Teachers looking for resources and lesson plans about the civil rights movement in the 1960s can use the documentary "Freedom Summer" to spur class discussions.
The film, produced by Cyndee Readdean, a native of Schenectady who now lives in New York City, introduces the events of 1964, when more than 700 students, black and white, came to Mississippi to help black citizens register to vote and combat other forms of discrimination, such as inadequate schools and lack of legal aid.
Organized by the Student Non- Violent Coordinating Committee (SNCC), civil rights activists hoped that the participation of well-educated, middle-class students, many from prestigious universities, would not only bring results but draw the attention of the nation to the miserable standard of living suffered by blacks in Mississippi.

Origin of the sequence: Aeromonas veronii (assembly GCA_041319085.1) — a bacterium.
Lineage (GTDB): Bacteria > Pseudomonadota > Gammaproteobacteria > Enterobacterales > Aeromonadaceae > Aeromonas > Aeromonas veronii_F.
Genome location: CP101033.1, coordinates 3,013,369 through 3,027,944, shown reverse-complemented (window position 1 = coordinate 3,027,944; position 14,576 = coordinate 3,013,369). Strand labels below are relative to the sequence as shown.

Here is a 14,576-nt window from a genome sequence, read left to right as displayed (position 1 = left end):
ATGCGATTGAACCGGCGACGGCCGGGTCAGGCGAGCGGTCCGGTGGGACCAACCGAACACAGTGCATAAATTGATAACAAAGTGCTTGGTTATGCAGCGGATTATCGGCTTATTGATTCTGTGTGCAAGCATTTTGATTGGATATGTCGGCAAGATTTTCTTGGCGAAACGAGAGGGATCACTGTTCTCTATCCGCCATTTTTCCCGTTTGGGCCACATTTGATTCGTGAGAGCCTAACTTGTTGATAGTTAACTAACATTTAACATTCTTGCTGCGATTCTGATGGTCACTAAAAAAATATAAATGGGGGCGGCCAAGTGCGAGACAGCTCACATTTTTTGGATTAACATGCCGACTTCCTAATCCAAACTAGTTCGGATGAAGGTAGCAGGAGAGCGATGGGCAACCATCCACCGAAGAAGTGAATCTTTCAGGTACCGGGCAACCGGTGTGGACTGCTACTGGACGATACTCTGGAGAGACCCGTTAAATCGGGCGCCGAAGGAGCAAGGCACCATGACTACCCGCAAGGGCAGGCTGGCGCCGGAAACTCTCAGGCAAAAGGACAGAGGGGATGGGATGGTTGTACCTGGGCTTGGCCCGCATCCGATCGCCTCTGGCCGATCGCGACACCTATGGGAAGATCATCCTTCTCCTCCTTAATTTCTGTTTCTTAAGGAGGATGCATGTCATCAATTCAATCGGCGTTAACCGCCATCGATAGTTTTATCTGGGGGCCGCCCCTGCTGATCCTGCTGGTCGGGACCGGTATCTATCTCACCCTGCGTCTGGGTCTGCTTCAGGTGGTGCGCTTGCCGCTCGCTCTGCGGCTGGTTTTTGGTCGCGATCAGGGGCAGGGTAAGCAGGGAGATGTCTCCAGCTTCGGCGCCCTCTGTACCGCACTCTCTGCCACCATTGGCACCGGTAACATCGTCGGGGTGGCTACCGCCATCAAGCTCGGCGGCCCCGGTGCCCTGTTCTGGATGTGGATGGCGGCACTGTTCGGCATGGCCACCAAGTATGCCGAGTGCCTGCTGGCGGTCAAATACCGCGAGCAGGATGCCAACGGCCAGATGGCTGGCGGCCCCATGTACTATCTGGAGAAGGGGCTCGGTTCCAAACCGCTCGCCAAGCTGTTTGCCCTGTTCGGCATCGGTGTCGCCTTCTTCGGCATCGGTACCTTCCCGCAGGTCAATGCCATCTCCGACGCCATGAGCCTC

Over 10 memorable weeks in 1964 known as Freedom Summer, the student volunteers joined organizers and local African-Americans in a historic effort to shatter the foundations of white supremacy in what was one of the nation's most viciously racist, segregated states.
The film was produced as part of the PBS series American Experience and can be found at www.pbs.org. Resources for teachers are available at www.pbs.org/wgbh/americanexperience/features/teachers-resources/freedomsummer-guide/. Educational materials about civil rights can be found at PBS Learning Media, www.pbslearningmedia.org.